news-arethaindustry081718-01

Speaking at his home, Philadelphia music mogul Kenny Gamble expressed regret that he never had the opportunity to work with the bold and supremely talented “Queen of Soul” Aretha Franklin.

— ABDUL SULAYMAN / TRIBUNE CHIEF PHOTOGRAPHER

The entertainment world is expressing its sorrow over the loss of the legendary “Queen of Soul,” Aretha Franklin, who passed away Thursday at age 76 from pancreatic cancer.

According to the Associated Press, publicist Gwendolyn Quinn issued a family statement saying that Franklin died Thursday at 9:50 a.m. at her home in Detroit.

The statement said “Franklin’s official cause of death was due to advanced pancreatic cancer of the neuroendocrine type, which was confirmed by Franklin’s oncologist, Dr. Philip Phillips of Karmanos Cancer Institute” in Detroit.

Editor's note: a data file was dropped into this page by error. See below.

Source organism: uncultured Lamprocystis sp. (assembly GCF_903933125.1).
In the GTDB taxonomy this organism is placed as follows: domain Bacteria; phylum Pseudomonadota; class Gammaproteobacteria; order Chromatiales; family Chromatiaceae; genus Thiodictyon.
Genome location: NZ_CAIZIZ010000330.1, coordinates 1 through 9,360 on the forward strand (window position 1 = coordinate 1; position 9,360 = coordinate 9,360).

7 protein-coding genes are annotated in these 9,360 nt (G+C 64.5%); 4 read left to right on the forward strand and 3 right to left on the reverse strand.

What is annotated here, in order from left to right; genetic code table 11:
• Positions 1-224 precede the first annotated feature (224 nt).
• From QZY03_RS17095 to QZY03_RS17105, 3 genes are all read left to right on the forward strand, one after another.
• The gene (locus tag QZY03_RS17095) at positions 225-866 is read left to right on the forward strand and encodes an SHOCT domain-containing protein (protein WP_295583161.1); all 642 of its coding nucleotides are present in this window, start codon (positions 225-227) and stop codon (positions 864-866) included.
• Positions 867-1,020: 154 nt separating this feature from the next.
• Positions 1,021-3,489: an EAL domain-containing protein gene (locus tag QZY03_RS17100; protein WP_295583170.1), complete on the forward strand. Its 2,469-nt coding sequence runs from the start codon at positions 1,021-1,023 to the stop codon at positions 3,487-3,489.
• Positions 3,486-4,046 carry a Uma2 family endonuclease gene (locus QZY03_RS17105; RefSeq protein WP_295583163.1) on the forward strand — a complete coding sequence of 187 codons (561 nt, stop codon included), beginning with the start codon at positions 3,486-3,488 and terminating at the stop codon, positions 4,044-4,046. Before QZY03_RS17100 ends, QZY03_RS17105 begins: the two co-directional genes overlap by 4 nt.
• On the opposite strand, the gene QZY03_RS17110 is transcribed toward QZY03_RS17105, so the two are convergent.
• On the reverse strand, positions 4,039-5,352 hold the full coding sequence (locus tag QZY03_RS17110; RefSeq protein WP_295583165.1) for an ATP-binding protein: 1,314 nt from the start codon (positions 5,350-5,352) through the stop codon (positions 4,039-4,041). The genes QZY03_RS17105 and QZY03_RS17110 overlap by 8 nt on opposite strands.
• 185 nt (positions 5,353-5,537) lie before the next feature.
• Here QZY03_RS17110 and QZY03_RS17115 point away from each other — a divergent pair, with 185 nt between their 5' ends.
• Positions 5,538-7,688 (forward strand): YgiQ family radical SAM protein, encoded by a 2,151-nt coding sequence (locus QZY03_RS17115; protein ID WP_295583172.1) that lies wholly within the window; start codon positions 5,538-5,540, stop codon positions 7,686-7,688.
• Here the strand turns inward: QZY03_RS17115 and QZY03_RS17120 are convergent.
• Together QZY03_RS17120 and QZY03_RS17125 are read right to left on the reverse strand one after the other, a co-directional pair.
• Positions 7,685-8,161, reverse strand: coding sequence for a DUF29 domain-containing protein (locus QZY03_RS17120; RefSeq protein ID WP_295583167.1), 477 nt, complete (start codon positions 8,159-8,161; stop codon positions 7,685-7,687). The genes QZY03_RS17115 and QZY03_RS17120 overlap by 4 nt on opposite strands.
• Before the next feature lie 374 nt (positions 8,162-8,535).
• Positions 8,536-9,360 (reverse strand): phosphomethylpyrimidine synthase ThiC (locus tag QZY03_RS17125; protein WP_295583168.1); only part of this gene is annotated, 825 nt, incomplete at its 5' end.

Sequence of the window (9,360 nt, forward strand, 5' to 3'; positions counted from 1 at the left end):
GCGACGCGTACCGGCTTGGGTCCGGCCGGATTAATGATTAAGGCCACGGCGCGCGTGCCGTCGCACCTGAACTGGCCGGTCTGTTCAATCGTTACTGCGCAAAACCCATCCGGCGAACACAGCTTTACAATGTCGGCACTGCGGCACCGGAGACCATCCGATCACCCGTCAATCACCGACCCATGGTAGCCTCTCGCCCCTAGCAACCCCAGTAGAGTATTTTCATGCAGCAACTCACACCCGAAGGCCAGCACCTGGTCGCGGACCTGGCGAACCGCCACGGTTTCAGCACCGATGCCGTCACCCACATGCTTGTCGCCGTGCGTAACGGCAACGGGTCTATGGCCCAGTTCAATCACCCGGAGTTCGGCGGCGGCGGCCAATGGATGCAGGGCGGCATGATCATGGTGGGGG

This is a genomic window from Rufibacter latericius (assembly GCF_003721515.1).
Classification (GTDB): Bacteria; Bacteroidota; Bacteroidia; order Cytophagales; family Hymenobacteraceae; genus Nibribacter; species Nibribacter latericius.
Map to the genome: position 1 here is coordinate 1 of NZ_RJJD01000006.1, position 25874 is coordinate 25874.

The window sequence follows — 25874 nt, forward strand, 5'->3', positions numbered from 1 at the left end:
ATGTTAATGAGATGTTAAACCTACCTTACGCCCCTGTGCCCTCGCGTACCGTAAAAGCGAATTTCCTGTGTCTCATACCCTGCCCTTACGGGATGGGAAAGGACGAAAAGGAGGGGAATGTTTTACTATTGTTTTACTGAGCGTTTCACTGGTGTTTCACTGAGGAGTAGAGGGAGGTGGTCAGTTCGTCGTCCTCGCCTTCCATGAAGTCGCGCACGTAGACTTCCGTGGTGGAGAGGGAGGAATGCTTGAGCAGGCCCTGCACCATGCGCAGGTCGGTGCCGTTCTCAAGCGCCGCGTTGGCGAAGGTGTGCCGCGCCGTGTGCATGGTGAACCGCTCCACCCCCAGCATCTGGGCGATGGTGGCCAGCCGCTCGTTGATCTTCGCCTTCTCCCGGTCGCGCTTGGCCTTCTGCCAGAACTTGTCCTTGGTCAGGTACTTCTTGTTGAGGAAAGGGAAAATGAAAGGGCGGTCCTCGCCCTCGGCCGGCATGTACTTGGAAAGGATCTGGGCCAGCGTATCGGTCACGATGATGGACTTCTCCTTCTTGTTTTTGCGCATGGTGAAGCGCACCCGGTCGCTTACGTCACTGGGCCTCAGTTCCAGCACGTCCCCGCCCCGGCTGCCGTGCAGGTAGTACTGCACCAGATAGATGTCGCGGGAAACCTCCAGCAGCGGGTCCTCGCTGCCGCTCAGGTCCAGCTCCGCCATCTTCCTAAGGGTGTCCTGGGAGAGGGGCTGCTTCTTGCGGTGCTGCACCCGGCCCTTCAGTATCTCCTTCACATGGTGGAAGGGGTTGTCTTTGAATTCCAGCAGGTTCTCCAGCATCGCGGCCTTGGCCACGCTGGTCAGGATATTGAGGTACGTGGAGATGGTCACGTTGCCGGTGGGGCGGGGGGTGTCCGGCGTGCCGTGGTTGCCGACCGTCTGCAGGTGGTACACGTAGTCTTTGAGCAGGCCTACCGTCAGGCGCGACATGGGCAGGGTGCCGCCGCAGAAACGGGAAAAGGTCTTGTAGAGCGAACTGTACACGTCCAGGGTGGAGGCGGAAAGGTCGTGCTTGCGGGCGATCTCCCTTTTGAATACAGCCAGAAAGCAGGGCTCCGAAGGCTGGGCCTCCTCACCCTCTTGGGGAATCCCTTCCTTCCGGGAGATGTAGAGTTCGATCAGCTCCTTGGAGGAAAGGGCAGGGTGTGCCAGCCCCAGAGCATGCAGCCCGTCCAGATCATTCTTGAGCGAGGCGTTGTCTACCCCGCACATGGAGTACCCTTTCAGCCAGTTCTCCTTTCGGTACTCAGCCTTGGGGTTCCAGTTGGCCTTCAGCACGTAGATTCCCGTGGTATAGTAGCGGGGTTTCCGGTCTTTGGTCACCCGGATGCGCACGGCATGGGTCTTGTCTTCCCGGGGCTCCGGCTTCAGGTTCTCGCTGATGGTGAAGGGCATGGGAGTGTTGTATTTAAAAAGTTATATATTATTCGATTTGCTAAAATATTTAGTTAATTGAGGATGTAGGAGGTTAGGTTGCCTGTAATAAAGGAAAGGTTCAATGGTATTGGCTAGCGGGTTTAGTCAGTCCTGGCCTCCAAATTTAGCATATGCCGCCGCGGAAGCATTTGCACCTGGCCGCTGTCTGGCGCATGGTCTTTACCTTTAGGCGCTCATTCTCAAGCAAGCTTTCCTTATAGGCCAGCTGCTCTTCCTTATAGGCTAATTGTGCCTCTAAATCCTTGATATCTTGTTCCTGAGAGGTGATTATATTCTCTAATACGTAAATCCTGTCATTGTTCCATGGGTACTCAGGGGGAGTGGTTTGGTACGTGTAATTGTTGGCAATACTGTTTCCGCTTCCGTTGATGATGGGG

In response, a joint statement from producers and songwriters Kenneth “Kenny” Gamble and Leon Huff, who are enshrined in the Rock and Roll Hall of Fame along with Franklin, said, “We not only admire Aretha Franklin for her singing ability, but we appreciate what she did to uplift the community. We have always been honored and elated — and are still on ‘Cloud Nine’ — for having her cover two of our songs, ‘A Brand New Me’ and ‘Christmas Just Ain’t Christmas Without the One You Love.’ While we never got the opportunity to work directly with Aretha, she was our dear friend.

“We send our deepest and sincere condolences out to her family,” they added. “She was truly the best.”

Speaking at his home, Gamble, who met Franklin in the ‘60s on the “club circuit” while frequenting such hot spots as the Cadillac Club and Pep’s Show Bar, expressed regret that he never had the opportunity to work with the bold and supremely talented “Queen of Soul.”